Read More
  7. Anonymous says: • Disclaimer
    @anonguy
    No way this dude was ever going to sign an NDA.

    I like how he was certain none of his friends leaked it, no idea. Get that stipulated.

    This guy is good. Definitely a Revenge of the Nerds deal going on.

    Great point. I agree now. That means it goes to discovery!
    (I’m using legal terms. I think I know what they mean….)

    Read More
  8. Whiskey says: • Website

    I echo Anonymous above, in that Damore does indeed come across as intelligent, thoughtful, and decent. These however are extremely polarizing personality traits in men. Men will likely admire him, particularly more intelligent White men. Women, gays, Black dudes, etc. are likely to HATE HATE HATE him just for those attributes. In the way the ugly hate and envy the beautiful.

    Read More
    • Replies: @Desiderius
    Combined with a unhealthy dose of the strong's contempt for the weak.
    , @anonguy

    I echo Anonymous above, in that Damore does indeed come across as intelligent, thoughtful, and decent.
     
    That is his non-threatening beta schtick, which is his best strategy for success. I like that you notice it as "coming across" rather than "is".

    Its a mask. Had me fooled at first, I was thinking, wtf, this dude is as bad as the rest, but you watch him, you start getting tells.

    But he is a smart guy and certainly understands that in no way can he afford a Nazi/racist/mysogynist whatever tag that allows instant/irrevocable demonization. He has to be as above reproach as the Queen, so he has to have a thoroughly SJW compliant demeanor.

    You see him echoing lines he knows he has to say. He is indeed truly something of a man-child, but that is virtually endemic in his generation, bovine growth hormones or something.

    My guess is he is as red-pilled in the same manner you (Whiskey) are. This guy has been all over the PUA blogs. C'mon, Systemic Biology, grad school dork?

    Were I looking to discredit this guy, I'd start trying to unmask some identity of his on some pickup artist blog/forum, etc. See if he ever posted any field reports, better yet videos, etc.

    Regardless of what tracks one may find, and I'm sure he's covered them as best he can, I'll bet he's got some super interesting thoughts on the subject.

    Notice that he could have picked other protected classes, like racial. As well as race being more toxic, my guess is that he just isn't interested in that subject like he is in the woman stuff, he had all that material at his fingertips.

    Probably his PUA stuff was first, out of frustration, which led to maybe alt-rightish views (non-triggeringly coded as "libertarian", dude is an extremist even at that mild term), which finally led to this. He voted Trump, I'd wager.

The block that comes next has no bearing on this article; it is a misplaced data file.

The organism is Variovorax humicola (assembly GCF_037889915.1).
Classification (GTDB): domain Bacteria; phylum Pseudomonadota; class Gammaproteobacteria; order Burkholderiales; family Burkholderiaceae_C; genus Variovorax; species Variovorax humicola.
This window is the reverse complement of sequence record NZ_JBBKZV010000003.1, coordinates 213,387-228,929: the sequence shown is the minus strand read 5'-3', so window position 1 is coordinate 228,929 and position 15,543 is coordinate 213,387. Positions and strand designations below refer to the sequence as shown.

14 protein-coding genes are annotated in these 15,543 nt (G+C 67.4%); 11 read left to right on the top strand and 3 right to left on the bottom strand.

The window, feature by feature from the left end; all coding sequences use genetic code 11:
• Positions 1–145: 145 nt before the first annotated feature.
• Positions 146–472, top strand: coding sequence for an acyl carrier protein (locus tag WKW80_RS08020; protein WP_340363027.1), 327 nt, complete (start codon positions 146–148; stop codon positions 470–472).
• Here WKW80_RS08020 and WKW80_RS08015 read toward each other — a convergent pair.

Write him some fan mail, Whiskey, he's a kindred spirit of yours.

    , @Roderick Spode
    I nearly fell for this until I read the commenter name.
  9. NickG says:

    I suspect that James Damore has been familiar with Stefan Molyneux’s channel and it’s content for a while, which is itself interesting.

    Damore also name checks Jonathan Haidt, and mentions the diversity training he attended that contained content he disagrees with and that this inspired him to write the piece that got him fired.

    It’s likely he will take legal action. Rather than have this thrashed out in court – which for us would be fun – Google is likely to pay him a nice wedge of hush money.

    Read More
    • Replies: @Chriscom
    Yeah my first reaction was, interesting choice for his first interview.

    That choice of course will be added to the smokescreen--and it's a pretty good smokescreen - - to prevent people from hearing what he is saying.
    , @Luke Lea
    "Rather than have this thrashed out in court – which for us would be fun – Google is likely to pay him a nice wedge of hush money.

    For the sake of the cause I hope he does not settle. A trial and the publicity it would be sure to attract -- the mainstream media can resist everything but a good fight between David and Goliath -- would, or could, have tremendous educational value. If it becomes a cause célèbre it might even mark a turning point in our culture. A new Dreyfus affair!

  10. jim jones says:

    Is there any upside for Damore? Is the best outcome for him to get a couple of million dollars in damages?

    Read More
    • Replies: @AndrewR
    That's a pretty good outcome in and of itself. But he won't have any trouble getting a job either.